We Will Inherit Someone Else’s Wealth
In an article written by Eugenia Levenson and published in a 2006 issue of Fortune Magazine, $45 trillion will be inherited over the next 55 years. Baby Boomers will inherit one-third, and the rest will go to Generation X and Generation Y. Of course, not everyone will get an inheritance, but some will.
In addition, researchers have defined Generation X millionaires as more generous in their giving than millionaires belonging to older generations.
We Will Answer An Historic Calling
According to an article written by Alex Steffen, Peak Population, and Generation X, the historic calling of Generation X is to save the planet. The human population peaked in the late 1960s, an event that will eventually be considered the most significant demographic in the history of humankind. Another peak awaits us. Prior to this second peak, Generation X will reach its professional prime. Thus, Generation X has an opportunity to make key leadership decisions in regard to the planet. These include creating the model for a zero-carbon, zero-waste civilization; empowering women through reproduction education; and sustainably raising the prospects for people, especially women, in developing countries.
We Will Have More Time.
(And, the air will be cleaner.)
There is a joke that appeared on Twitter. It went something like this:
BOOMER: “Why won’t these kids work 60 hours like me?”
GEN Y: “Sorry it takes you so long to get your work done.”
As Generation X gains more decision-making power in the workplace, they are going to be highly focused on finding more efficient ways to get work done. Generation X loves telecommuting. Not only will they be more likely to provide such options to their employees, but they will also create these opportunities for themselves.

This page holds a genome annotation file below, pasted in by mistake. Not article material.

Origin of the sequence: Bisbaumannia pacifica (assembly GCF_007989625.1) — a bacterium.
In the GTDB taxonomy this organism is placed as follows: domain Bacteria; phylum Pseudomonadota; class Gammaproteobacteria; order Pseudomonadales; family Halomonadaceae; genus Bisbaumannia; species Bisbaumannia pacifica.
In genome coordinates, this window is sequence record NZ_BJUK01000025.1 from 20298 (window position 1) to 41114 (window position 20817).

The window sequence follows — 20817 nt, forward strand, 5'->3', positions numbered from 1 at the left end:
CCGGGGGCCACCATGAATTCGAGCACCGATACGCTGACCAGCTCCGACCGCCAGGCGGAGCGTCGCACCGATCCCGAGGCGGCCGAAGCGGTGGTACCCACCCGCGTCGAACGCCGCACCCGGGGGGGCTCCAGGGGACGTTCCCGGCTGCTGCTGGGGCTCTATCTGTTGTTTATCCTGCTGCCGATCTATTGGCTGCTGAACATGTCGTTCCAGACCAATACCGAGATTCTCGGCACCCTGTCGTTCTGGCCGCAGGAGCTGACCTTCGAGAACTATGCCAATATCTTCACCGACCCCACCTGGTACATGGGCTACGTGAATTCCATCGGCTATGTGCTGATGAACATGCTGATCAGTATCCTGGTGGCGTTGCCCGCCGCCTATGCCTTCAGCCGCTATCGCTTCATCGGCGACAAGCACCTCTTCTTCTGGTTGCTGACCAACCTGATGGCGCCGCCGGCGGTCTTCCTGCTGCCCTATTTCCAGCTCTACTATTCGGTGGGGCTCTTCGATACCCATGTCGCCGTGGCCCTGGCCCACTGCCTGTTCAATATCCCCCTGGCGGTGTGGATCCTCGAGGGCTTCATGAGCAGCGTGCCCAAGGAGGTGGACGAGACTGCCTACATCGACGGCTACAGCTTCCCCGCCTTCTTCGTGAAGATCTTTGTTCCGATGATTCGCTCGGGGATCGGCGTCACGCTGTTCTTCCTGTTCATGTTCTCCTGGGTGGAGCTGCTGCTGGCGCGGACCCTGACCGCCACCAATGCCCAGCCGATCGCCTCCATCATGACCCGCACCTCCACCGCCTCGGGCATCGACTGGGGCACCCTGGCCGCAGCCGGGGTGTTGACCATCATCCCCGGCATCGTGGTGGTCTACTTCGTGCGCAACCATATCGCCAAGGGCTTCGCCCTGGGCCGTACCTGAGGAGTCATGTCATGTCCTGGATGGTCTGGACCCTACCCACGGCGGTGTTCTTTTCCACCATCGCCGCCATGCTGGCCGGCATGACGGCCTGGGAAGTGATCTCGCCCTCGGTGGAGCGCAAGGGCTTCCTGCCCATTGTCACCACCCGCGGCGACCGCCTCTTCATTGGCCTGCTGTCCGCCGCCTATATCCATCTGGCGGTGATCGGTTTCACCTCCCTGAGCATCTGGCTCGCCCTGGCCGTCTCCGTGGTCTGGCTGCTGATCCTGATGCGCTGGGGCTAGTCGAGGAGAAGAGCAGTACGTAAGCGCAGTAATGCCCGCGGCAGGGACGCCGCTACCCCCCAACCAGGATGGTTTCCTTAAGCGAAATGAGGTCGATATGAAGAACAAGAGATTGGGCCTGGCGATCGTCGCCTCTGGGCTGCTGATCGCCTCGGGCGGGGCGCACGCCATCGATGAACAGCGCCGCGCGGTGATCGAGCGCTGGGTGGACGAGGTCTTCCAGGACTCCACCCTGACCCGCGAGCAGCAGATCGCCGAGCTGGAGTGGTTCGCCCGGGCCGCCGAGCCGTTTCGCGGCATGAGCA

According to a study conducted by Paulette Gerkovich, Ph.D., and published on The Sloan Family Work and Family Research Network, Generation X places a higher priority on family and personal life than previous generations. Generation X demands work flexibility and is not willing to sacrifice their personal and family-related goals for career.
Contrary to what Baby Boomers often think, Gen X does NOT want to work fewer hours or work less, they want more CONTROL over when and where they work. One of the biggest revelations that await us all is how much productivity will increase and how much better the economy will be when workers have more control over when and where they work.
Part of the time-gain will come from the reduced number of commutes. Given how big an issue non-compliance with air quality standards is for so many major cities/regions, I can’t believe more policies or incentives have not been implemented that require or encourage employers to designate a percentage (possibly rotating) of their workforce as work-at-home. It’s inefficient on so many levels how many workers commute unnecessarily every day.
Once in charge, Generation X’s commitment to environmental restoration and pollution prevention could be a windfall for telecommuting. We could see a decrease in traffic during peak drive times, which in turn could lead to a reduction in harmful air emissions. The number of traffic accidents could be reduced, which would lessen demands on various public resources and services. And all of this speaks nothing of the time that will be gained via advances in medicine. Diseases will be eradicated and our life expectancies will increase. These are just a few of things I think about the Generation X future. What about you? Do you think it’s bright?